Share any spiritual beliefs you have about death and explain the meaning of the mourning rituals that you and your family will observe.
If you think your own grief might prevent you from helping your child at this difficult time, ask a friend or family member to care for and focus on your child during the service. Choose someone you both like and trust who won't mind leaving the funeral if your child wants to go.
Many parents worry about letting their kids witness their own grief, pain, and tears about a death. Don't — allowing your child to see your pain shows that crying is a natural reaction to emotional pain and loss. And it can make kids more comfortable sharing their feelings. But it's also important to convey that no matter how sad you may feel, you'll still be able to care for your family and make your child feel safe.
As kids learn how to deal with death, they need space, understanding, and patience to grieve in their own way.
They might not show grief as an adult would. A young child might not cry or might react to the news by acting out or becoming hyperactive. A teen might act annoyed and might feel more comfortable confiding in peers. Whatever their reaction, don't take it personally. Remember that learning how to deal with grief is like coping with other physical, mental, and emotional tasks — it's a process.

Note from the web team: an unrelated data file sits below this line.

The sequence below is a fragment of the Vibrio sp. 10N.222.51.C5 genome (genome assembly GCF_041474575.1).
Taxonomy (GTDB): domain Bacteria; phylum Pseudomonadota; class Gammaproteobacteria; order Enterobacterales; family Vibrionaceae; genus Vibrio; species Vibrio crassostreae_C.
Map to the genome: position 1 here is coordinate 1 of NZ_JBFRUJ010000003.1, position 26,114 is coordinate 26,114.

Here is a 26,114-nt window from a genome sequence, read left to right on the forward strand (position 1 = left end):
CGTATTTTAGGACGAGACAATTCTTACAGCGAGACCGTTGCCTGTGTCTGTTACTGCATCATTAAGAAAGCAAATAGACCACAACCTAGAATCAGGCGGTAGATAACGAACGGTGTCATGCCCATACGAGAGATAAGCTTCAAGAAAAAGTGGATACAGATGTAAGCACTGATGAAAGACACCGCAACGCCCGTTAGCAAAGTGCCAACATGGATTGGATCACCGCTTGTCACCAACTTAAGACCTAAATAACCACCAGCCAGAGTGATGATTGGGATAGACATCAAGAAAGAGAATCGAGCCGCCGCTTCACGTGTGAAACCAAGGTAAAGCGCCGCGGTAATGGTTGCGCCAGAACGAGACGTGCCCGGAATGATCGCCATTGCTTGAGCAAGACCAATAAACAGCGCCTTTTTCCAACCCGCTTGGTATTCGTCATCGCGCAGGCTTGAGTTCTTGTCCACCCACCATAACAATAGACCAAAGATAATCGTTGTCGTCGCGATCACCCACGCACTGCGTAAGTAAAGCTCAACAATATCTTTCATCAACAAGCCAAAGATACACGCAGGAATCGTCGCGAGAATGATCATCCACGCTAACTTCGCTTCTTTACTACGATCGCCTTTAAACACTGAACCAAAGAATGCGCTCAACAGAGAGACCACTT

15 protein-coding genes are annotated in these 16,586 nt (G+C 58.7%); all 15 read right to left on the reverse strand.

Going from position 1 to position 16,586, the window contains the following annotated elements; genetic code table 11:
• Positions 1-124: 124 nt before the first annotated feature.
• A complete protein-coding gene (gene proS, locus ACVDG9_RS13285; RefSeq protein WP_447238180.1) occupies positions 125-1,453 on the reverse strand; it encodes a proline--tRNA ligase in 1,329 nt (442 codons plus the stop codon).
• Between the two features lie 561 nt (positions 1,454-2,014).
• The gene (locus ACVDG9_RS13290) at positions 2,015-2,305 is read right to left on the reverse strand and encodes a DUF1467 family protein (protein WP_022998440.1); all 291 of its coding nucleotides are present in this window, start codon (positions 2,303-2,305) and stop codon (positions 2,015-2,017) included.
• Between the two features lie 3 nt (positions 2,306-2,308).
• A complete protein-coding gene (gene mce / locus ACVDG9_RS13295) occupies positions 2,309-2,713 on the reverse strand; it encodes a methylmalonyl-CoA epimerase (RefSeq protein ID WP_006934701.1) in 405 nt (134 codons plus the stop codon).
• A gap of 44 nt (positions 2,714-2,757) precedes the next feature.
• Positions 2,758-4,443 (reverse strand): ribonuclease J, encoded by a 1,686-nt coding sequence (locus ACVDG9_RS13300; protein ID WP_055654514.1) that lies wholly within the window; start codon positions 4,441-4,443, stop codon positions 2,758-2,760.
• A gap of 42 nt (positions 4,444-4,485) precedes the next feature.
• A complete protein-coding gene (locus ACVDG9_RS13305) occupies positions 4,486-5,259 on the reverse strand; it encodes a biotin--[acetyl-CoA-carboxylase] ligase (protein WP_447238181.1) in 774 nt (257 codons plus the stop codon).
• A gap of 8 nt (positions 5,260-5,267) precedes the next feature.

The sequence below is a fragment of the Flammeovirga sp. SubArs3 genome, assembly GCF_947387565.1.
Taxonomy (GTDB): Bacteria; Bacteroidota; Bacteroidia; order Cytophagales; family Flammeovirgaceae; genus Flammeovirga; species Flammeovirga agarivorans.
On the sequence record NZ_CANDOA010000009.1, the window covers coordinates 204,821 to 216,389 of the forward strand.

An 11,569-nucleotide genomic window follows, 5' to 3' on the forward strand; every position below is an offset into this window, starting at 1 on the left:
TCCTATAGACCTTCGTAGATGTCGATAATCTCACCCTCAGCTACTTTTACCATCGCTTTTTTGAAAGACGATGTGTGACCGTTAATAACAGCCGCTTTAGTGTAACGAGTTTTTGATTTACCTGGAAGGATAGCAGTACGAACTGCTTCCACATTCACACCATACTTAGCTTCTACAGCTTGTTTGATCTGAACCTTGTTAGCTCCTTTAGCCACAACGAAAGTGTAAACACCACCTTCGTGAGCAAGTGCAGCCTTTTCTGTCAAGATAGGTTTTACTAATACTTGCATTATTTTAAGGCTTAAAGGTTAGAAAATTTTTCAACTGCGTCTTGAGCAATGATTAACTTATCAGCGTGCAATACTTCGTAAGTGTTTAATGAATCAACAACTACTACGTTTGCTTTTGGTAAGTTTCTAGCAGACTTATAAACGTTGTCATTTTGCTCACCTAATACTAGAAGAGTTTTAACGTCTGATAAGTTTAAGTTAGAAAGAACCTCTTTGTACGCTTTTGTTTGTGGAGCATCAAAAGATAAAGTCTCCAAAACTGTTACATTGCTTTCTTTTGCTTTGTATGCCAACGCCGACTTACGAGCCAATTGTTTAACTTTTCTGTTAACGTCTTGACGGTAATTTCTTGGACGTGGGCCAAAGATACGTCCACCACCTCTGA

Nevertheless, watch for any signs that kids need help coping with a loss. If a child's behavior changes radically — for example, a gregarious and easygoing child becomes angry, withdrawn, or extremely anxious; or goes from having straight A's to D's in school — seek help.
A doctor, school guidance counselor, or mental health organization can provide assistance and recommendations. Also look for books, websites, support groups, and other resources that help people manage grief.
Parents can't always shield kids from sadness and losses. But helping them learn to cope with them builds emotional resources they can rely on throughout life.
|National Mental Health Association (NMHA) NMHA works to improve the mental health of all Americans through advocacy, education, research, and service.|
|American Academy of Child & Adolescent Psychiatry (AACAP) AACAP offers up-to-date information on child and adolescent development and issues.|
|American Psychological Association (APA) The APA provides information and education about a variety of mental health issues for people of all ages.|